Anti-coagulation Service At HMC Offers Fast, Personal Care

HOLYOKE — Michelle Nichols has long enjoyed eating vegetables high in Vitamin K, such as broccoli, dark leafy greens, spinach, and cauliflower.
So almost two years ago, when Holyoke Medical Center’s Dr. Morris Lainer prescribed Coumadin for her pulmonary embolism, she didn’t want to change her diet.
Luckily, she didn’t have to.


RN Christine O’Connor, who is certified in anti-coagulation, worked with Nichols for several months to properly adjust the level of Coumadin in her blood, integrating the daily habit of taking the blood-thinning pills into her lifestyle.

This meant a lot to Nichols, who now visits the anti-coagulation service on the hospital’s second floor just once a month for a quick finger prick and check-in.
“It’s such a nice service. It’s very flexible and personal. You can tell the nurses how you’re feeling and what’s going on in your life,” said Nichols. “They keep in regular contact with you. I think they make everybody feel really good when they go in there.”

The anti-coagulation service at Holyoke Medical Center (HMC) is quicker than waiting for laboratory results and less invasive, taking place in a warm and inviting environment focusing on education and “personal touch,” said O’Connor, clinical coordinator of the service.

“It’s designed to reduce Coumadin-related hospital visits because you can keep a close eye on the patient. The one-on-one education helps to make people understand how Coumadin functions in their bodies and what they can do to maintain it at a certain level.”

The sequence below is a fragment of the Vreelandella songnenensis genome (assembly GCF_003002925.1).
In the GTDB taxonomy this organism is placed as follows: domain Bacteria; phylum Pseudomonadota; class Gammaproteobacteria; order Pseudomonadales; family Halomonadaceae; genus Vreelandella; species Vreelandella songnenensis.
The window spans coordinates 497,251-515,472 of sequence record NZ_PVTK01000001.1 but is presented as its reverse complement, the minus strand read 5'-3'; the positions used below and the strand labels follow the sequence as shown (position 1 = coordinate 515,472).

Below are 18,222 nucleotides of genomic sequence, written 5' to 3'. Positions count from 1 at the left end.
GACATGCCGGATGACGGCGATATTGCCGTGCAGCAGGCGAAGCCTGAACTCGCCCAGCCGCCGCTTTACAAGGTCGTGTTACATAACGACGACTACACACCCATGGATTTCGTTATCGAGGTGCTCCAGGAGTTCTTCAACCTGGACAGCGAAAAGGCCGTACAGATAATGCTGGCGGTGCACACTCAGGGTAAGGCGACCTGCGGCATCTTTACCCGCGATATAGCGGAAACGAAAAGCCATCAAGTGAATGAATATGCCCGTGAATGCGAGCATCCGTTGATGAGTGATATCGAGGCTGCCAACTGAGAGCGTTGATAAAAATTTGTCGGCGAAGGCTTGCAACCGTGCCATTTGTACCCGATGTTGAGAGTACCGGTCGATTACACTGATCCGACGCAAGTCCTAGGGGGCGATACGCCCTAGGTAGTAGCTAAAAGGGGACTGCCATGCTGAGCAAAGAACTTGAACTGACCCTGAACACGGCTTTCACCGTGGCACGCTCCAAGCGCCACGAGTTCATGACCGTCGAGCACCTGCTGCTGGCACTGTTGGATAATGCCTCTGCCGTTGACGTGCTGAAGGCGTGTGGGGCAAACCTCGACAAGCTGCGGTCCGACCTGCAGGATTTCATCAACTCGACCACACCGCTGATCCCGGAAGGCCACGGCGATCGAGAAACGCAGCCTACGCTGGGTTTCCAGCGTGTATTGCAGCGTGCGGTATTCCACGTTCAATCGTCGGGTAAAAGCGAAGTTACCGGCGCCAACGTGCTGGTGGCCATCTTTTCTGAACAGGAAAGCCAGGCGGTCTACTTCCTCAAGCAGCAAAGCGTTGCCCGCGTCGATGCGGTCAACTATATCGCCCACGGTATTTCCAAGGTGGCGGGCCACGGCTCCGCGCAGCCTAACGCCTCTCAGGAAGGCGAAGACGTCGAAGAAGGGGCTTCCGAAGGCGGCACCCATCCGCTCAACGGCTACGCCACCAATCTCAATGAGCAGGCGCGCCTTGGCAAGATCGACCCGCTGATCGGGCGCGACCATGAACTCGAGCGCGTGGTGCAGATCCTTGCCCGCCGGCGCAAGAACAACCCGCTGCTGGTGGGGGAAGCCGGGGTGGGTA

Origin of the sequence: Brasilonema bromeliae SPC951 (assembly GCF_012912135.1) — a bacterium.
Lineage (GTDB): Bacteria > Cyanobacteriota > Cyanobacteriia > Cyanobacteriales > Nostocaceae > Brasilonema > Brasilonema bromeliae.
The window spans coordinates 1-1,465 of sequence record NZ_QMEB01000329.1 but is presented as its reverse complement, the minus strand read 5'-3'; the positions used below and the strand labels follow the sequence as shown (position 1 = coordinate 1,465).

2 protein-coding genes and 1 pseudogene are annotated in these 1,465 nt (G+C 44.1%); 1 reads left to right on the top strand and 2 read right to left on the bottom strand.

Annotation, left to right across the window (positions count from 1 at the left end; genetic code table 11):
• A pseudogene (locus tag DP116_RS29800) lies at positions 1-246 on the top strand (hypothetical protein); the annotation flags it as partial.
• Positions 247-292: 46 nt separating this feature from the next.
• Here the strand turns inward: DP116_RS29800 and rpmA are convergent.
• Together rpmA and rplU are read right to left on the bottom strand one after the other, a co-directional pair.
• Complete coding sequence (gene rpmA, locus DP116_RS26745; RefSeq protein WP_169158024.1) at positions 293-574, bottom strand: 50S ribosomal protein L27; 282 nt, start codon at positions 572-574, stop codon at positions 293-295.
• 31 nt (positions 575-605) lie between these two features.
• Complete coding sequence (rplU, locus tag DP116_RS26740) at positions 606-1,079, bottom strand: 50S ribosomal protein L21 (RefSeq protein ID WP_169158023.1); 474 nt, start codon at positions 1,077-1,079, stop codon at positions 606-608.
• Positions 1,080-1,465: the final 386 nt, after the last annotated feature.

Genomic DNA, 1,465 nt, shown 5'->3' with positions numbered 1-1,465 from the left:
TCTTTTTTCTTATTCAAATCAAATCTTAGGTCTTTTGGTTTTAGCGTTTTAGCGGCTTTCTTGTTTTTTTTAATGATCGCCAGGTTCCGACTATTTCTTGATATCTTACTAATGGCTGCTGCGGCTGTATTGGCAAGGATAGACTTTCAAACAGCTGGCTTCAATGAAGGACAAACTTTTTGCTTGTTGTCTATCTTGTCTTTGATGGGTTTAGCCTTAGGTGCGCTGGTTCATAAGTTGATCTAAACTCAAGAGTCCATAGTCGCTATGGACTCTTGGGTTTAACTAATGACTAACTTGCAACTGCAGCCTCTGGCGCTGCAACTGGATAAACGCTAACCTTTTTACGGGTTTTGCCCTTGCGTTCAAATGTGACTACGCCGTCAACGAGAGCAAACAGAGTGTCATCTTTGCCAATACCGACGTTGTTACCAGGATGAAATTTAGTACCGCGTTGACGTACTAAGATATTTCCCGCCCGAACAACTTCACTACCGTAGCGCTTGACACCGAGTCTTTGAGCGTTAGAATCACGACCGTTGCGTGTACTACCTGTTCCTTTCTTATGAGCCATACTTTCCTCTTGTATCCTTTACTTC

Patients who take Coumadin, also known in generic form as warfarin, are those who have certain heart conditions such as atrial fibrillation, making them more prone for heart attacks and/or strokes. Also, people who have blood clotting disorders and other diseases that can cause blood clots in the legs or lungs can benefit from the anti-coagulation effects of Coumadin, said O’Connor.

When a patient enters the second-floor office space of the anti-coagulation service for a test, O’Connor or registered nurse educator Theresa Ames measures the amount of Coumadin in the patient’s blood through a simple finger-prick test using the CoaguCheck machine.
Within one minute, they have results and can adjust the amount of Coumadin a patient is taking by 10{06cf2b9696b159f874511d23dbc893eb1ac83014175ed30550cfff22781411e5} or 15{06cf2b9696b159f874511d23dbc893eb1ac83014175ed30550cfff22781411e5}, to keep the dosage level within that individual’s therapeutic range.

Sitting at small desks lit with lamps rather than overhead lighting, O’Connor and Ames work personally with each of the 475 patients they have seen since the service was founded two years ago, said O’Connor, who emphasizes the importance of educating patients about their medication.

Education includes identifying the signs and symptoms of bleeding and blood clotting, the importance of diet, exercise, stress, and any other medications that can affect the results of Coumadin, said O’Connor.

While a patient new to Coumadin would initially visit the service twice weekly, those on the medication for an extended period visit every three weeks to one month. Patients are referred to the anti-coagulation service at HMC by one of 32 physicians from throughout the region, each of whom receives a monthly written report from O’Connor and Ames on every patient’s progress with Coumadin.

The service is growing at a rate of five or six new patients a week, said O’Connor, a tribute to its success.

“We offer such a non-threatening environment,” she said. “I think the patients really like it.”

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